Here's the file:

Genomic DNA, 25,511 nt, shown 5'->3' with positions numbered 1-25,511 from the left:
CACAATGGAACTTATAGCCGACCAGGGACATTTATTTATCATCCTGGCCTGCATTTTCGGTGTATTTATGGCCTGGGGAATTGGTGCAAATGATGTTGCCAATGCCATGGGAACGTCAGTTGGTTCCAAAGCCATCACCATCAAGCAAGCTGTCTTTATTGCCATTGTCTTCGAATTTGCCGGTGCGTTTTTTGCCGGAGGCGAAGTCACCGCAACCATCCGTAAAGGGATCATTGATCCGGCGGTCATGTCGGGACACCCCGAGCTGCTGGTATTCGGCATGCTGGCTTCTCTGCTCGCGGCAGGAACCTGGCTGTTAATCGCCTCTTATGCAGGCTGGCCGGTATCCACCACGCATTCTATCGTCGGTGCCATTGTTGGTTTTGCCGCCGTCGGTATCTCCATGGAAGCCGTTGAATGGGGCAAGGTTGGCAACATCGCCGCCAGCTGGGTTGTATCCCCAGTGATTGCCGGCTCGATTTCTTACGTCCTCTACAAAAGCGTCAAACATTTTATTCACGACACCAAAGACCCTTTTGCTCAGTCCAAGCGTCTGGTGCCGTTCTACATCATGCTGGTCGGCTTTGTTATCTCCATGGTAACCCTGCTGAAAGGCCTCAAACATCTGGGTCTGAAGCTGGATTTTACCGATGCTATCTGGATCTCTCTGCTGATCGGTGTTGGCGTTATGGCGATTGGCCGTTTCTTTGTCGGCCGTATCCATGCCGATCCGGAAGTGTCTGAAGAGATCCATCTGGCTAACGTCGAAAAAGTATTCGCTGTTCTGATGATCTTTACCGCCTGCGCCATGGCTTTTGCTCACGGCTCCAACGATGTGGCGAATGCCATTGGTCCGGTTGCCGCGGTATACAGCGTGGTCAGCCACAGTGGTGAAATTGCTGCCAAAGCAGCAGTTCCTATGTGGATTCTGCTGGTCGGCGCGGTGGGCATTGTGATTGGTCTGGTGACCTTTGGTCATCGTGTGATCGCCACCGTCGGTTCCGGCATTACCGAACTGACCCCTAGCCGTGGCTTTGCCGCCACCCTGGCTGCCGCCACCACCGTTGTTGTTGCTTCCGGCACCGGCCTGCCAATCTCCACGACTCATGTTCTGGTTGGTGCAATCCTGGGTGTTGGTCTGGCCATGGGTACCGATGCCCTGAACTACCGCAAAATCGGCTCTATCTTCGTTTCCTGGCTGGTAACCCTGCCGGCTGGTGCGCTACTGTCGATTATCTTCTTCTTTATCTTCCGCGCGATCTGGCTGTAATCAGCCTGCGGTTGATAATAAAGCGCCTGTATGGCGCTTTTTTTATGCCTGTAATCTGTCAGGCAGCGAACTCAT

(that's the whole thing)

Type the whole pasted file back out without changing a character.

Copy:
Genomic DNA, 25,511 nt, shown 5'->3' with positions numbered 1-25,511 from the left:
CACAATGGAACTTATAGCCGACCAGGGACATTTATTTATCATCCTGGCCTGCATTTTCGGTGTATTTATGGCCTGGGGAATTGGTGCAAATGATGTTGCCAATGCCATGGGAACGTCAGTTGGTTCCAAAGCCATCACCATCAAGCAAGCTGTCTTTATTGCCATTGTCTTCGAATTTGCCGGTGCGTTTTTTGCCGGAGGCGAAGTCACCGCAACCATCCGTAAAGGGATCATTGATCCGGCGGTCATGTCGGGACACCCCGAGCTGCTGGTATTCGGCATGCTGGCTTCTCTGCTCGCGGCAGGAACCTGGCTGTTAATCGCCTCTTATGCAGGCTGGCCGGTATCCACCACGCATTCTATCGTCGGTGCCATTGTTGGTTTTGCCGCCGTCGGTATCTCCATGGAAGCCGTTGAATGGGGCAAGGTTGGCAACATCGCCGCCAGCTGGGTTGTATCCCCAGTGATTGCCGGCTCGATTTCTTACGTCCTCTACAAAAGCGTCAAACATTTTATTCACGACACCAAAGACCCTTTTGCTCAGTCCAAGCGTCTGGTGCCGTTCTACATCATGCTGGTCGGCTTTGTTATCTCCATGGTAACCCTGCTGAAAGGCCTCAAACATCTGGGTCTGAAGCTGGATTTTACCGATGCTATCTGGATCTCTCTGCTGATCGGTGTTGGCGTTATGGCGATTGGCCGTTTCTTTGTCGGCCGTATCCATGCCGATCCGGAAGTGTCTGAAGAGATCCATCTGGCTAACGTCGAAAAAGTATTCGCTGTTCTGATGATCTTTACCGCCTGCGCCATGGCTTTTGCTCACGGCTCCAACGATGTGGCGAATGCCATTGGTCCGGTTGCCGCGGTATACAGCGTGGTCAGCCACAGTGGTGAAATTGCTGCCAAAGCAGCAGTTCCTATGTGGATTCTGCTGGTCGGCGCGGTGGGCATTGTGATTGGTCTGGTGACCTTTGGTCATCGTGTGATCGCCACCGTCGGTTCCGGCATTACCGAACTGACCCCTAGCCGTGGCTTTGCCGCCACCCTGGCTGCCGCCACCACCGTTGTTGTTGCTTCCGGCACCGGCCTGCCAATCTCCACGACTCATGTTCTGGTTGGTGCAATCCTGGGTGTTGGTCTGGCCATGGGTACCGATGCCCTGAACTACCGCAAAATCGGCTCTATCTTCGTTTCCTGGCTGGTAACCCTGCCGGCTGGTGCGCTACTGTCGATTATCTTCTTCTTTATCTTCCGCGCGATCTGGCTGTAATCAGCCTGCGGTTGATAATAAAGCGCCTGTATGGCGCTTTTTTTATGCCTGTAATCTGTCAGGCAGCGAACTCAT